Copper(II) bromide

From Wikipedia, the free encyclopedia
Jump to: navigation, search
Copper (II) bromide
Copper (II) bromide
Identifiers
CAS number 7789-45-9 YesY
PubChem 24611
ChemSpider 8395631 YesY
Jmol-3D images Image 1
Properties
Molecular formula CuBr2
Molar mass 223.37 g/mol
Appearance grayish black crystals
deliquescent
Density 4.710 g/cm3, solid
Melting point 498 °C (928 °F; 771 K)
Boiling point 900 °C (1,650 °F; 1,170 K)
Solubility in water 55.7 g/100 mL (20 °C)
Solubility in [[alcohol, acetone, ammonia]] soluble
Solubility in [[benzene, ether, ethyl ether, sulfuric acid]] insoluble
Structure
Crystal structure monoclinic
Hazards
EU Index Not listed
NFPA 704
Flammability code 0: Will not burn. E.g., water Health code 2: Intense or continued but not chronic exposure could cause temporary incapacitation or possible residual injury. E.g., chloroform Reactivity code 0: Normally stable, even under fire exposure conditions, and is not reactive with water. E.g., liquid nitrogen Special hazards (white): no codeNFPA 704 four-colored diamond
Related compounds
Other anions Copper(II) fluoride
Copper(II) chloride
Other cations Nickel(II) bromide
Copper(I) bromide
Zinc bromide
Cadmium bromide
Mercury(II) fluoride
Except where noted otherwise, data are given for materials in their standard state (at 25 °C (77 °F), 100 kPa)
 YesY (verify) (what is: YesY/N?)
Infobox references

Copper(II) bromide (CuBr2) is a chemical compound. It is used in photographic processing as an intensifier and as a brominating agent in organic synthesis.[1]

It is also used in the copper vapor laser, a class of laser where the medium is copper bromide vapour formed in situ from hydrogen bromide reacting with the copper discharge tube.[2] Producing yellow or green light, it is used in dermatological applications.

Synthesis[edit]

Copper(II) bromide can be obtained by combining copper oxide and hydrobromic acid:[3]

CuO + 2HBr → CuBr2 + H2O.

Purification[edit]

Copper(II) bromide is purified by crystallisation twice from water, filtration to remove any CuBr and concentration under vacuum. This product is dehydrated using phosphorus pentoxide.[4]

Molecular and crystal structure[edit]

In the solid state CuBr2 has a polymeric structure, with CuBr4 planar units connected on opposite sides to form chains. The crystal structure is monoclinic, space group C2/m, with lattice constants a = 714 pm, b = 346 pm, c = 718 pm, e ß = 121° 15'.[5] CuBr2 monomeric units are present in the gas phase at high temperature.[6]

Reactions[edit]

Copper (II) bromide in chloroform-ethyl acetate reacts with ketones resulting in the formation of alpha-bromo ketones. The resulting product can be directly used for the preparation of derivatives. This heterogeneous method is reported to be the most selective and direct method of formation of α-bromo ketones.[7]

Dibromination of NPGs, n-pentenyl glycosides, using CuBr2/LiBr reagent combination was performed in order for an NPG to serve as a glycosyl acceptor during halonium-promoted couplings. Such reaction gives high yield of the dibromides from alkenyl sugars that are resistant to a direct reaction with molecular bromine.[8]

Usage[edit]

Copper(II) bromide lasers produce pulsed yellow and green light and have been studied as a possible treatment for cutaneous lesions.[9] Experiments have also shown copper bromide treatment to be beneficial for skin rejuvenation.[10] It has been widely used in photography as its solution was used as the bleaching step for intensifying collodion and gelatin negatives.[11] Copper(II)bromide has also been proposed as a possible material in humidity indicator cards.[12]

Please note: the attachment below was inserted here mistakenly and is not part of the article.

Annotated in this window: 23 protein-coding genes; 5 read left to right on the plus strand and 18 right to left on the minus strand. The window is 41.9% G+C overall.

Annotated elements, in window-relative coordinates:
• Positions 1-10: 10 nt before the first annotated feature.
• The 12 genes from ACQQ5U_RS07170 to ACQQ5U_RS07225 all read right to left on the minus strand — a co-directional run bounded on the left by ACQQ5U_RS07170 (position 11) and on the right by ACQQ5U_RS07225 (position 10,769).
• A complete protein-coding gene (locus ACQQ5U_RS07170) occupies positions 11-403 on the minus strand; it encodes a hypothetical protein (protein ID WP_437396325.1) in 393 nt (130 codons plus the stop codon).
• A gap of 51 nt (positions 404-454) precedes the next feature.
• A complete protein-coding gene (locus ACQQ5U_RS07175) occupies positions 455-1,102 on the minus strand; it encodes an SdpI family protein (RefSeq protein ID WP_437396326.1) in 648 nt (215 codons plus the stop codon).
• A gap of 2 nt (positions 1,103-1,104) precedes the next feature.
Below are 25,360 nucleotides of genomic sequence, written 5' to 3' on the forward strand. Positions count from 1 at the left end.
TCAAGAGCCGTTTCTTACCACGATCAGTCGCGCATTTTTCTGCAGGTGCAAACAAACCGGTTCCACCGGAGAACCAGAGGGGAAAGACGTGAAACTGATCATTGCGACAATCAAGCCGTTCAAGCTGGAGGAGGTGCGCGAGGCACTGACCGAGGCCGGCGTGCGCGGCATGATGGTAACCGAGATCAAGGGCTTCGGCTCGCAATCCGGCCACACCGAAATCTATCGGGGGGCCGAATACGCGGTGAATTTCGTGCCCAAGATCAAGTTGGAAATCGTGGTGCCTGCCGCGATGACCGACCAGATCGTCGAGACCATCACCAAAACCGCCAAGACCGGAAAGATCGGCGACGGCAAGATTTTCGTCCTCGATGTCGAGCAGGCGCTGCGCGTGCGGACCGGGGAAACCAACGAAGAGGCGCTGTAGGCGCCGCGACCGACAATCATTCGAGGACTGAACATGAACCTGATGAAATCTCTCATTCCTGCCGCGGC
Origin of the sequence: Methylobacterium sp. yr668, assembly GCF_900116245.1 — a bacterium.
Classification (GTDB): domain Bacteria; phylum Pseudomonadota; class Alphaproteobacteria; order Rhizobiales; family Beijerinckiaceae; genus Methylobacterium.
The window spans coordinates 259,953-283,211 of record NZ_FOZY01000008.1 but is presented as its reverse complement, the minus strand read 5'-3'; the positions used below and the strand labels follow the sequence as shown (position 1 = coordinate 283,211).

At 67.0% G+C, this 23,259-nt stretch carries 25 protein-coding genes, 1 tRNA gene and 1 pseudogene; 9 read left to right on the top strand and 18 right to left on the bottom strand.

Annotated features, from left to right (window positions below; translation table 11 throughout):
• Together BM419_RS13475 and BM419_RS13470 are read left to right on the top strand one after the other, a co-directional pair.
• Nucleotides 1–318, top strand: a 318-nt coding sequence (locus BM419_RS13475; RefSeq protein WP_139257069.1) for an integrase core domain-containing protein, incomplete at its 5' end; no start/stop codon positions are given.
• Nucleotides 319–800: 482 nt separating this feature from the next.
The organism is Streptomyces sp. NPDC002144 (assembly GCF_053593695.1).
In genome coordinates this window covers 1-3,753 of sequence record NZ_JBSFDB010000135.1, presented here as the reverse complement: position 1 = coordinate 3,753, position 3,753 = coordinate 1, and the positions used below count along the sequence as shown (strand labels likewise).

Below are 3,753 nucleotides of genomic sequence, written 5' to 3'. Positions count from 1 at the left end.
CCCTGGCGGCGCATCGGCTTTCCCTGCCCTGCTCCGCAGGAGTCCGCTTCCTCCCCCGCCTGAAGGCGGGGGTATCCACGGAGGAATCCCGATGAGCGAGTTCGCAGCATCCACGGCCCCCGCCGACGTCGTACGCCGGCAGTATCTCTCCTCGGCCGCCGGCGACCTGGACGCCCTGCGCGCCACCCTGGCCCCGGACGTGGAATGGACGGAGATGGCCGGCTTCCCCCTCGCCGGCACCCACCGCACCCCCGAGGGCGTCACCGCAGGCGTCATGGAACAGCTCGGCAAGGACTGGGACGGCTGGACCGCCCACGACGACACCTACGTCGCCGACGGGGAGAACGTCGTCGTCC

Safety[edit]

Copper(II) bromide is harmful if swallowed. It affects the central nervous system, brain, eyes, liver, and kidneys. It causes irritation to skin, eyes, and respiratory tract.

See also[edit]

References[edit]

  1. ^ A cycloaddition route to novel triazole boronic esters Jianhui Huang, Simon J. F. Macdonald and Joseph P. A. Harrity, Chem. Commun., 2009, 436–438, doi: 10.1039/b817052e
  2. ^ [1]
  3. ^ Synthetic methods of Organometallic and Inorganic Chemistry D.K.Breitinger.W.A.Herrmann Thieme Medical Publishers, Inc New York 1999, ISBN 0856776628
  4. ^ Hope et al. J Chem Soc 5226 1960, Glemser & Sauer in Handbook of Preparative Inorganic Chemistry (Ed.Brauer) Academic Press Vol II p 1009 1965.
  5. ^ Helmholz L. The Crystal Structure of Anhydrous Cupric Bromide J. Am. Chem. Soc. 1947 69 (4), 886–889. DOI:10.1021/ja01196a046
  6. ^ Conry, RR. Copper: Inorganic & Coordination Chemistry in Encyclopedia of Inorganic Chemistry, 2nd ed., John Wiley & Sons, 2006. DOI:10.1002/0470862106.ia052, ISBN 9780470862100
  7. ^ Carroll King L., Ostrum K Selective Bromination with Copper(II) Bromide The J. of Org. Chem. 1964 29 (12), 3459-3461.
  8. ^ Rodebaugh R, Debenham J, Fraser-Reid B.,Snyder J. The J.of Org.Chem. 1999 64 (5), 1758-1761 Bromination of Alkenyl Glycosides with Copper(II) Bromide and Lithium Bromide:  Synthesis, Mechanism, and DFT Calculations
  9. ^ McCoy S, Hanna M, Anderson P, McLennan G, Repacholi M. Dermatol Surg. 1996 Jun; 22(6):551-7. An evaluation of the copper-bromide laser for treating telangiectasia.
  10. ^ Davis P., Town G., Haywards H. A practical comparison of IPLs and the Copper Bromide Laser for photorejuvenation, acne and the treatment of vascular&pigmented lesions.
  11. ^ Diane Heppner The Focal Encyclopedia of Photography, Inc. Elsevier 20074th edition
  12. ^ George McKedy US Patent Application Publication, Pub.No.: US2010/0252779 A1

http://msds.chem.ox.ac.uk/CO/copper_II_bromide.html